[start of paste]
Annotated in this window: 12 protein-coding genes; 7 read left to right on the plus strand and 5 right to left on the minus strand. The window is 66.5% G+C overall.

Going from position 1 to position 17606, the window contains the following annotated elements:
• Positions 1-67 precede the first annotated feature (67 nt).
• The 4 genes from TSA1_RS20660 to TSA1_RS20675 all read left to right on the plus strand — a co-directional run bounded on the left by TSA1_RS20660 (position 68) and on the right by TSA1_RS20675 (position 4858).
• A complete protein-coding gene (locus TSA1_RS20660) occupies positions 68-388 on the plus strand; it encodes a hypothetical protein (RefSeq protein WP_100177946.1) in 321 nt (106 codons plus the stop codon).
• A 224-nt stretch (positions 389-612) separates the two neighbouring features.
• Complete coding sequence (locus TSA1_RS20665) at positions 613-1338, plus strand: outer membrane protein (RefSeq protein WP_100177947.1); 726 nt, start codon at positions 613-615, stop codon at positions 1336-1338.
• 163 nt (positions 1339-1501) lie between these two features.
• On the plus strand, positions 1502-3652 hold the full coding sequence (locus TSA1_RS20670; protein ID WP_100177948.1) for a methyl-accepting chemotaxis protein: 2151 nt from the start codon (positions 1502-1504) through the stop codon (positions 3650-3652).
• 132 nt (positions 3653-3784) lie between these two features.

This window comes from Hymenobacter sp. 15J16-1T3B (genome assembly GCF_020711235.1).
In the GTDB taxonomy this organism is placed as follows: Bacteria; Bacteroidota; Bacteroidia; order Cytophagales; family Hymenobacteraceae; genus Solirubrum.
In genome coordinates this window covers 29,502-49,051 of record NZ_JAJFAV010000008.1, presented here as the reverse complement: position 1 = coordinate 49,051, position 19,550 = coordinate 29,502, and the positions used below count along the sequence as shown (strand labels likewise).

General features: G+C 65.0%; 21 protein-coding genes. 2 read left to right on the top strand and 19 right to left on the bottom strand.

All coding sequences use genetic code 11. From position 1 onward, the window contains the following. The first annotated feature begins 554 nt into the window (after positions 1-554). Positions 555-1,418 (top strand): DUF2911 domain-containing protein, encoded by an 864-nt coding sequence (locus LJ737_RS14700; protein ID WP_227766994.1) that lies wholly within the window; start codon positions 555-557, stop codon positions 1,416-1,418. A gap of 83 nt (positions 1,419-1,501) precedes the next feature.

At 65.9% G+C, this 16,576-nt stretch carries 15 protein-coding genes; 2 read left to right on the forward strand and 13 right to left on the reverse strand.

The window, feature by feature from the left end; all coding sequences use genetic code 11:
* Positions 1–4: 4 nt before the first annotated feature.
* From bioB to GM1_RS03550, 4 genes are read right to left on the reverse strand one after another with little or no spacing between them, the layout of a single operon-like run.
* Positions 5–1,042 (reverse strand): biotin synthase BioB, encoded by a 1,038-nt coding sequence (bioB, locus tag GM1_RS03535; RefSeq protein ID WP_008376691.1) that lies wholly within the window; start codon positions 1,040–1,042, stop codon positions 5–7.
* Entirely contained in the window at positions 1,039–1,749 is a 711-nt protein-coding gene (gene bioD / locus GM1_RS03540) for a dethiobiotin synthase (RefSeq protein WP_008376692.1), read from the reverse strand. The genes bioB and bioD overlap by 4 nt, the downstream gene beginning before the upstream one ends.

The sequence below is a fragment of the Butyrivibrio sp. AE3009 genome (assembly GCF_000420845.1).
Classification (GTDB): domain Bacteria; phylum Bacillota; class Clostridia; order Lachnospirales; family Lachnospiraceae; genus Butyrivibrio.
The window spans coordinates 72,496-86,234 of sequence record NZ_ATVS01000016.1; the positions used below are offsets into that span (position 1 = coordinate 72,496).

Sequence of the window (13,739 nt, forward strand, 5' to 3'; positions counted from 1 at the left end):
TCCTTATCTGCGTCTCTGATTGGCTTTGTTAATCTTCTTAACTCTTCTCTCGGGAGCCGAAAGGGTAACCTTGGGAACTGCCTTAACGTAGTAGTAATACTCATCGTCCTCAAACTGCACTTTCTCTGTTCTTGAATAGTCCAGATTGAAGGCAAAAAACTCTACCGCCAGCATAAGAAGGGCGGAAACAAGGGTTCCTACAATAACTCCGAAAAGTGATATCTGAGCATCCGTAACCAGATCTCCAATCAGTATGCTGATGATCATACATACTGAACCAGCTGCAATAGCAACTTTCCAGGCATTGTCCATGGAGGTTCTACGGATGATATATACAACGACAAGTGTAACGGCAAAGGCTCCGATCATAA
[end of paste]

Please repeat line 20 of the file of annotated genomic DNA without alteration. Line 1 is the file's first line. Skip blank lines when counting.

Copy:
* Positions 5–1,042 (reverse strand): biotin synthase BioB, encoded by a 1,038-nt coding sequence (bioB, locus tag GM1_RS03535; RefSeq protein ID WP_008376691.1) that lies wholly within the window; start codon positions 1,040–1,042, stop codon positions 5–7.